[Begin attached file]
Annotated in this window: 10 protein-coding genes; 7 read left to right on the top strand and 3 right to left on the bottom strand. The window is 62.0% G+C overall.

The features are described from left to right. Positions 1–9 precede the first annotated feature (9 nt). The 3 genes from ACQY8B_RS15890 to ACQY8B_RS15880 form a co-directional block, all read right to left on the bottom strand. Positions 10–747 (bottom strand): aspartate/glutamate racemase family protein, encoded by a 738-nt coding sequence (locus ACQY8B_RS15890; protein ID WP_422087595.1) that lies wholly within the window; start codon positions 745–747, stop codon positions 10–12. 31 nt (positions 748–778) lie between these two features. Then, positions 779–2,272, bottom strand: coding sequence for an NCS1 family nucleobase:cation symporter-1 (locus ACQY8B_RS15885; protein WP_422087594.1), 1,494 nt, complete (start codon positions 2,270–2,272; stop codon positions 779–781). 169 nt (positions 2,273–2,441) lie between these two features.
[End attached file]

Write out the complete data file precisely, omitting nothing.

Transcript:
Annotated in this window: 10 protein-coding genes; 7 read left to right on the top strand and 3 right to left on the bottom strand. The window is 62.0% G+C overall.

The features are described from left to right. Positions 1–9 precede the first annotated feature (9 nt). The 3 genes from ACQY8B_RS15890 to ACQY8B_RS15880 form a co-directional block, all read right to left on the bottom strand. Positions 10–747 (bottom strand): aspartate/glutamate racemase family protein, encoded by a 738-nt coding sequence (locus ACQY8B_RS15890; protein ID WP_422087595.1) that lies wholly within the window; start codon positions 745–747, stop codon positions 10–12. 31 nt (positions 748–778) lie between these two features. Then, positions 779–2,272, bottom strand: coding sequence for an NCS1 family nucleobase:cation symporter-1 (locus ACQY8B_RS15885; protein WP_422087594.1), 1,494 nt, complete (start codon positions 2,270–2,272; stop codon positions 779–781). 169 nt (positions 2,273–2,441) lie between these two features.